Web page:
My path on my DOS prompt is ridiculously long. How can I shorten this?


Right-click on My Computer|Properties. Then from the Advanced Tab, click Environment Variables, then add a new User Variable called PROMPT and set it to $p$_$+$g.



To remove the path from the prompt use 'prompt $g' which will just show the chevron. You can then use the 'cd' command anytime to see the directory you are in. E.g.

C:\Windows\System32\drivers\etc>prompt $g

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    This may be a better answer, but I am glad they are both here. – Jiminion Feb 12 '15 at 20:32
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    Simple answer and sufficient, usually the best. – The Original Android Jul 22 '17 at 6:31
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    Use 'prompt' without any arguments to bring back the full path. Here is a full list of arguments: windowscommandline.com/prompt – Pablo Carbajal Jan 3 '18 at 2:21

In addition to the @Daniel's answer, if you want to go back to the normal state, You can type prompt (without any arguments) and press Enter

It's not related to the question exactly, but i find it more useful to this scenario. When we use this prompt $G, this changes the command prompt path to >. Even when you navigate to the sub folders, the prompt will still remain as > which is not much useful.

Rather than doing this, we can map the most used path to a virtual drive. like C:\Users\ram\Desktop\temp to a virtual drive X:. By this way, you need not to see the unneeded path, as well as you can see the sub folder navigations like X:\subfolder>.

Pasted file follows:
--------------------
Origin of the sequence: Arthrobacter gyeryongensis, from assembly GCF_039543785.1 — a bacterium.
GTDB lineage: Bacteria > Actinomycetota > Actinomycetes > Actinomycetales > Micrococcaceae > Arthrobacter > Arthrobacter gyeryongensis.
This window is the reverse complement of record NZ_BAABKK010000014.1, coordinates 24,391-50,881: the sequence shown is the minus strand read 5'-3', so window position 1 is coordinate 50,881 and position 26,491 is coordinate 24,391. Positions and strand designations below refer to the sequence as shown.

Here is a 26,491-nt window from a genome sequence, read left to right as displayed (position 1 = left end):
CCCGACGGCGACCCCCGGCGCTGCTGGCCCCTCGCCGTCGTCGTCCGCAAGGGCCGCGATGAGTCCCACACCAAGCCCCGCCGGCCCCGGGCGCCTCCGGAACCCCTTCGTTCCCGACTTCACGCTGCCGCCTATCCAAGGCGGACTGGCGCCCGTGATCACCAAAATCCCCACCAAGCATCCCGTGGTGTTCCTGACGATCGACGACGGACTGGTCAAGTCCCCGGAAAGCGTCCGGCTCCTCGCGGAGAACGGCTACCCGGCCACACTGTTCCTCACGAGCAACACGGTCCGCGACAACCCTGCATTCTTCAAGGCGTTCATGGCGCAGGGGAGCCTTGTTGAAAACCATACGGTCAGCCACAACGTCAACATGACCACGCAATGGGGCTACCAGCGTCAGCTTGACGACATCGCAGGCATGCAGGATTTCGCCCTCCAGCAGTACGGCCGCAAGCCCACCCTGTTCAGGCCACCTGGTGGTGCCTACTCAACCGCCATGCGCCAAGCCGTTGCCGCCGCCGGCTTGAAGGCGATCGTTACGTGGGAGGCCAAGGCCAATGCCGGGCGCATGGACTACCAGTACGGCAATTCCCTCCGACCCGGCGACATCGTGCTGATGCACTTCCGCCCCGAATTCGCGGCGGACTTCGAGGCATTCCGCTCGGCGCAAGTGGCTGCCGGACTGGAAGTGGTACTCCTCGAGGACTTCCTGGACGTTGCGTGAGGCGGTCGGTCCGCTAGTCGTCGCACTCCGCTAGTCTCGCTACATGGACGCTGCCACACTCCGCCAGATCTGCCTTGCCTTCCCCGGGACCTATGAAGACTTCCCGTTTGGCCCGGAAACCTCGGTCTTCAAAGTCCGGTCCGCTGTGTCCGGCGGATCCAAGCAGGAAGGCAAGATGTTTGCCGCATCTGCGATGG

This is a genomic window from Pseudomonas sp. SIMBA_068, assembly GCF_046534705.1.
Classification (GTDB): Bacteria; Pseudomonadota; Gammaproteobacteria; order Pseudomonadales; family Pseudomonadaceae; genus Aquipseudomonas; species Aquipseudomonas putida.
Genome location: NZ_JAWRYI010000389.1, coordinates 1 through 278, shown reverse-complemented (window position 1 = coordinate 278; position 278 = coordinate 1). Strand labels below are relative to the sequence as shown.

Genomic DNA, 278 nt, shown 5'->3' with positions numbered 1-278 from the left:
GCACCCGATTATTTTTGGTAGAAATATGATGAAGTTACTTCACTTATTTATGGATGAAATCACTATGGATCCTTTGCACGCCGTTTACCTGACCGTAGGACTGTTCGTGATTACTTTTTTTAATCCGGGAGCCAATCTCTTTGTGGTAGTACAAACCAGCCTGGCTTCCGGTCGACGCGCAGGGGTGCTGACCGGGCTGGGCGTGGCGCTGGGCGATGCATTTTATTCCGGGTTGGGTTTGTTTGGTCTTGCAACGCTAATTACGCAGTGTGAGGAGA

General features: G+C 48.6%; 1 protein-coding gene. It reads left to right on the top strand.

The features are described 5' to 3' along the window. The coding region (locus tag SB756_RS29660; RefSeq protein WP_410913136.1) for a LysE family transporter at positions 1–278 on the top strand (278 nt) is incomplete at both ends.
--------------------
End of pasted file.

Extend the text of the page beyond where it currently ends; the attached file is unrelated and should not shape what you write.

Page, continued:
This is more useful to map your project to a virtual drive and do all the operations.

To Map a path to a virtual Drive

1) type subst [Drive:] [path] Example: cmd>subst X: C:\Users\ram\Desktop\temp

2) Then go to the drive by typing X: and Enter

To back to the earlier mode, you can just type the corresponding drive letter. In this case C: and Enter

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    Nice! Thank you! You just upped my productivity! – Frecklefoot Jul 7 '16 at 17:29

Here is a .bat file that displays the prompt with the final folder name in the current dir path.

for %%* in (.) do set CurrDirName=%%~nx*
echo %CurrDirName%
prompt %CurrDirName% $G

Lines 1 and 2 come from This answer to SuperUser: "How can I find the short path of a Windows directory/file?"

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